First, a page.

Local elections and election campaigns in Estonia and, first of all, “travails” of the Centrist Party that is known to be pro-Russian mostly by misunderstanding, have denuded the country of its left-wing political forces.
We hardly need to mention how dangerous the powerful Russophobic right-wing forces are for the society and the government. Will any party or movement occupy that left “camp” so much hated by Estonian establishment?
Is Estonia, Russian parties have always been left-wing. One of such parties, United People’s Party of Estonia ran its course yet in early 2000s. For Estonian Russophobic Nationalists, the words “Russian” and “left-wing” were synonyms. After the government and the Centrist Party “cleaned up” the independent Russian political field, the idea “Russians” have become a synonym to the “Moscow’s hand” and “fifth column.” Removing Russian activists from their way, the Centrists have created an imitation of left-wing forces and did it with the help of the Russian-speaking colleagues.
As to the Social-Democratic Party that comes out as a left-wing force, it is a rose-beige, in fact, because a left-wing force in Estonia shall be a moderate social formation that does not irritate the Reformist Party dealing with big capital and finance. At the same time, they raise the “Russian issue” to the extent that Social Democrats do not face ostracism even by ultra-nationalist and openly Russophobic parliamentary parties (EKRE, Vabaerakond, IRL).
Leftism is neglected in Estonia
There was an Estonian-Russian Left Party of Estonia (LPE), though marginal, led by Tiit Toomsalu. It has been reorganized into a Russian-language United Left Party of Estonia (ULPE), which has turned even more marginal than it was before due to the Centrist “Russian” activists (it was hard to call them politicians), though it was backed by Mayor Maardu Georgy Bistrov with certain administrative resource.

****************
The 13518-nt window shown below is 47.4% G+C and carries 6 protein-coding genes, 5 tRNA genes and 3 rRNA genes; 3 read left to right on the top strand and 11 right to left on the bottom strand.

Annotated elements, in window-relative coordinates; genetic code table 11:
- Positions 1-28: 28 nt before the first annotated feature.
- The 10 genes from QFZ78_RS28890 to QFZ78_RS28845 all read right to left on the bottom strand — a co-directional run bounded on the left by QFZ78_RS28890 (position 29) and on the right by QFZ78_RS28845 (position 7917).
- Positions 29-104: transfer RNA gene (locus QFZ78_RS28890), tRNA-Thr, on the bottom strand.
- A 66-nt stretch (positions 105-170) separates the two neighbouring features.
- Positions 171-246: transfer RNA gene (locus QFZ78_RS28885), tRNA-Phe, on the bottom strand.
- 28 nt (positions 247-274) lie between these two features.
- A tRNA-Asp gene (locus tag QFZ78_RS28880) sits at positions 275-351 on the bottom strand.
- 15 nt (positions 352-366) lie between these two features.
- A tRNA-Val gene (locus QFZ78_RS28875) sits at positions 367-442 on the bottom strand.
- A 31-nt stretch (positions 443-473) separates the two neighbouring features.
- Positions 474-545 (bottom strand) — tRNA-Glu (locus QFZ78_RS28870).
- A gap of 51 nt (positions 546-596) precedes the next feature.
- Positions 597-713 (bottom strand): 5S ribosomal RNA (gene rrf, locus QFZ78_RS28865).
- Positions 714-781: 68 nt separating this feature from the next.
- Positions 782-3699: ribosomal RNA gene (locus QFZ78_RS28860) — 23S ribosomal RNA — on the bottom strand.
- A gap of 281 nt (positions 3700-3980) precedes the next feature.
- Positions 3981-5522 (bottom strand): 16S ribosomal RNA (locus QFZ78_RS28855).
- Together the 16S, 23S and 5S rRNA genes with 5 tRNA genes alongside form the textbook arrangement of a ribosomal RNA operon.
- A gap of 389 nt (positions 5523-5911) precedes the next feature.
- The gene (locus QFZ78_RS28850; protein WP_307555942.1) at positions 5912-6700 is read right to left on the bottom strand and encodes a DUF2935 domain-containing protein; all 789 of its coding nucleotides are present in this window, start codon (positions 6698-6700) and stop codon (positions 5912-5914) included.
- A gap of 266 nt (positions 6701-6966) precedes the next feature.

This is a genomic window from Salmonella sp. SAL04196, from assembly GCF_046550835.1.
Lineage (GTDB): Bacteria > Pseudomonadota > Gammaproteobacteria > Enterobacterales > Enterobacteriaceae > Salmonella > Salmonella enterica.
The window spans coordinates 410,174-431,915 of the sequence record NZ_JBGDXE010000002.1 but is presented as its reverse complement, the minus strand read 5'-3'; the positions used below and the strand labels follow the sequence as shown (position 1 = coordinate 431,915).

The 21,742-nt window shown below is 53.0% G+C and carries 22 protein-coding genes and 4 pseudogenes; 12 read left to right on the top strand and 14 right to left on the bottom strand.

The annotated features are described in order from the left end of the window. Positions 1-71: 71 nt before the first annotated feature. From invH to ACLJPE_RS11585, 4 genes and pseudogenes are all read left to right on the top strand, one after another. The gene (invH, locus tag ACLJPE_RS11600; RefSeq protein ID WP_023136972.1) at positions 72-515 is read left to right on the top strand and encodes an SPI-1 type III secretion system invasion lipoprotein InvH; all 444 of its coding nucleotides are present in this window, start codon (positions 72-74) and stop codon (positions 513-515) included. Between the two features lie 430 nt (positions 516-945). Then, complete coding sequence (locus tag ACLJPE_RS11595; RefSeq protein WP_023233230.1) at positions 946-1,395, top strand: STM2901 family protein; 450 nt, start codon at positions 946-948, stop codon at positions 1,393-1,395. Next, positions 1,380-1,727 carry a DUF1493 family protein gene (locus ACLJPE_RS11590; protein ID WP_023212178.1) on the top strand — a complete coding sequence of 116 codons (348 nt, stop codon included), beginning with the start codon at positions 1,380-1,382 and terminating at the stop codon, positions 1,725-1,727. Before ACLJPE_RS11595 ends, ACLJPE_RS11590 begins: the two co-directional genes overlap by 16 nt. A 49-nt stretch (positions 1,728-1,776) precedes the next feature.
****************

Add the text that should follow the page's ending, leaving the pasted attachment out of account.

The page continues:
That weakness is evident even despite the fact that in 2008 the party promised to follow the platform of Party of European Leftists (Die Linke). Until recently, the Party was more like a phantom, though it declared Democratic Socialism and Eco-Socialism its ideology.
The Party lacked intellectuals too, since progressive “Russians” and Russian-speaking politicians work for Centrists to get promotions.
Ideological uncertainty of the present-day United Left Party of Estonia is seen also in the efforts of the Centrist Party (that is wrongly considered to be a pro-Russian party) to take control over ULPE yet before it “matures.” Center-left political analyst Igor Rozenfeldt, a member of the Centrist party that is gradually turning a right-wing and anti-Russian, seeks to bring the United Left Party into the fold and gently presents the ideas of “third Marxism” to its political activists. Why? Judging from his own theses: ideas of the “third Marxism” originate “within the second Marxism” as “revisionism.” “What makes the approach of ‘revisionists’ different from Soviet Marxism? Criticism of the Soviet model of socialism does.”